The Janesville Police Department believe at least one recent traffic crash occurred in part because local high school students were taking part in Nerf Wars.
In an email to parents, Janesville School District Superintendent Steve Pophal and Janesville Police Chief Dave Moore advised parents that while the activity might seem like harmless fun, portions of it “have the potential to be inappropriate, dangerous and illegal.”
Nerf Wars, sometimes called “Senior Shootout,” involves teams attempting to eliminate members of other teams by shooting them with Nerf guns. The rules vary from game to game, but can include:
- Players removing all their clothing to avoid being shot.
- Trespassing on private property.
- Restricting the type of Nerf weapon that can be used.
- Wrestling away another person’s weapon.
Authorities learned the game was being played in Janesville because of posts on social media.
The game has become so common that police departments across the country issue news releases asking students to keep the more dangerous elements of the game in check.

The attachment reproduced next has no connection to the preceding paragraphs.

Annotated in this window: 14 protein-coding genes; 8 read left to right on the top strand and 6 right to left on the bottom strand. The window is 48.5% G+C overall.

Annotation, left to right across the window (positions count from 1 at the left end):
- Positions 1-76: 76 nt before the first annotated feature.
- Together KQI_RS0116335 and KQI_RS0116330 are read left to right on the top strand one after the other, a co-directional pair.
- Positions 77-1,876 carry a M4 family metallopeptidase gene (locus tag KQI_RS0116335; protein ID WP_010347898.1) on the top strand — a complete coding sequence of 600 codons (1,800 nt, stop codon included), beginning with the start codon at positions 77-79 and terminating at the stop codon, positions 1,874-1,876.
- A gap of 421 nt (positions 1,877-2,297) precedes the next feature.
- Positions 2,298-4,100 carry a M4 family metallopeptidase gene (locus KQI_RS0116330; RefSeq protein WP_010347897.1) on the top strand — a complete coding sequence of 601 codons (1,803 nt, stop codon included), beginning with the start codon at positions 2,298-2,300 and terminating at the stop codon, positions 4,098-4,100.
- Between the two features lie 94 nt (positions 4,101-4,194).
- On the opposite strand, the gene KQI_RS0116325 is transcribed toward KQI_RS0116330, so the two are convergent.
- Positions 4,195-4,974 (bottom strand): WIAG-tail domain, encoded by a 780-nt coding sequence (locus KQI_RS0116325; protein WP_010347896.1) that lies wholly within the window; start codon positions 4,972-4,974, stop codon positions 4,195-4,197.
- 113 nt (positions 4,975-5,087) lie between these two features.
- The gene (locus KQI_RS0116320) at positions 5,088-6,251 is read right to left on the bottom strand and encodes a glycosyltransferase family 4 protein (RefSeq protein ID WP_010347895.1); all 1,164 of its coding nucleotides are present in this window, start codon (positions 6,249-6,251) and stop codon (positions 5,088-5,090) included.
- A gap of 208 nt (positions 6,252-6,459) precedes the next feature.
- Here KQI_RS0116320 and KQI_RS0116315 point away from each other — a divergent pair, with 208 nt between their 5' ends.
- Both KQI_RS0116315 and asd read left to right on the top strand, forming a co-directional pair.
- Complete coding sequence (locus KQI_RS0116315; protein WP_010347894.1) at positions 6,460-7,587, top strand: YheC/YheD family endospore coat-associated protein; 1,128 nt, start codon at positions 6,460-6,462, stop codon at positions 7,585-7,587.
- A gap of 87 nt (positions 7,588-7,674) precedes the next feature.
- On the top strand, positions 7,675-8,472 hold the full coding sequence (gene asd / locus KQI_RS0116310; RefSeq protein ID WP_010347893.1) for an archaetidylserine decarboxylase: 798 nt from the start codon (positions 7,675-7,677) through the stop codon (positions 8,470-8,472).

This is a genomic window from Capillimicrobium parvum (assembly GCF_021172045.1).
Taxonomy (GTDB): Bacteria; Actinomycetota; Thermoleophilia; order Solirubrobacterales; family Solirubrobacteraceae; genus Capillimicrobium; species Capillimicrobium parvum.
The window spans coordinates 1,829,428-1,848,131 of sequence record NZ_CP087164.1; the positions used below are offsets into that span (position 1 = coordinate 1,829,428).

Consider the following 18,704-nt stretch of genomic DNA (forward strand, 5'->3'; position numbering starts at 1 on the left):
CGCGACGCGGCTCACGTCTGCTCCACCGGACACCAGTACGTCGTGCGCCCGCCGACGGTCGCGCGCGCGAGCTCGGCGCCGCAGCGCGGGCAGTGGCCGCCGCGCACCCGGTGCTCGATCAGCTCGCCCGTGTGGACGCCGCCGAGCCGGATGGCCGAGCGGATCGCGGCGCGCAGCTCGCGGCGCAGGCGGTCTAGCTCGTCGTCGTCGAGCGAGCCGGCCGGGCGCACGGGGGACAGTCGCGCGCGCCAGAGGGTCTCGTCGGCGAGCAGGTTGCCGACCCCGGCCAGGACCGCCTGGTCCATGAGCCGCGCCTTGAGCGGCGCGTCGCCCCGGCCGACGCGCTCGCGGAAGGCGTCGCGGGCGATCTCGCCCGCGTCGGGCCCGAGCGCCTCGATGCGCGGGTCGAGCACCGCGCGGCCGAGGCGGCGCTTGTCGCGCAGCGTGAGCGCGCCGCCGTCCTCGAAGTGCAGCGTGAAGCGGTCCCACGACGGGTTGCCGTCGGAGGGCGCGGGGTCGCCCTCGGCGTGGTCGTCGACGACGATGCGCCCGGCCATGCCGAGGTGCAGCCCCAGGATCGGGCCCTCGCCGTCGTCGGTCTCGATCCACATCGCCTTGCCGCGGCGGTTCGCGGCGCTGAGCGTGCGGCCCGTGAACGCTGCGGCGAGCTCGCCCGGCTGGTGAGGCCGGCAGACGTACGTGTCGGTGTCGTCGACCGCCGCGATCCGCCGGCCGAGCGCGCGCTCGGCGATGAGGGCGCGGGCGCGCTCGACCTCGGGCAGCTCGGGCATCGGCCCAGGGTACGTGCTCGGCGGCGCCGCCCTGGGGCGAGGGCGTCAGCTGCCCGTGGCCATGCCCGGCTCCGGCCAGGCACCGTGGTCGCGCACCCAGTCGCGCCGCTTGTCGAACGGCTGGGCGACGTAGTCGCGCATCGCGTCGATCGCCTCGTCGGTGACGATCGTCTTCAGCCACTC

Late last week, police in two suburban communities north of Cincinnati asked students not carry all-black Nerf guns so they couldn’t be misidentified as real weapons and not to surround homes while wearing dark clothing and carrying dark guns because that would “certainly generate a rapid police response.”
Many of the news stories related to Nerf Wars have to do with trespassing and traffic violations, including speeding and reckless driving.
In their letter, Pophal and Moore encouraged parents not to dismiss the game as “youth engaging in what appears to be harmless fun.”
“In 2015, in the community of Lakeville, Minnesota, two students were killed and two were seriously injured in a roll-over accident as they attempted to avoid elimination from the game by speeding away in a vehicle,” the letter stated.
Pophal and Moore also wanted to make sure the community knew the game “is not endorsed by, or in any way associated with the School District of Janesville, Craig High School, Parker High School or any school in the community.
Pophal and Moore hoped the letter would “Serve as a starting point for dialogue with your child.” They added “there is no game worth taking dangerous risks that could result in serious injury, disability, or the loss of life.”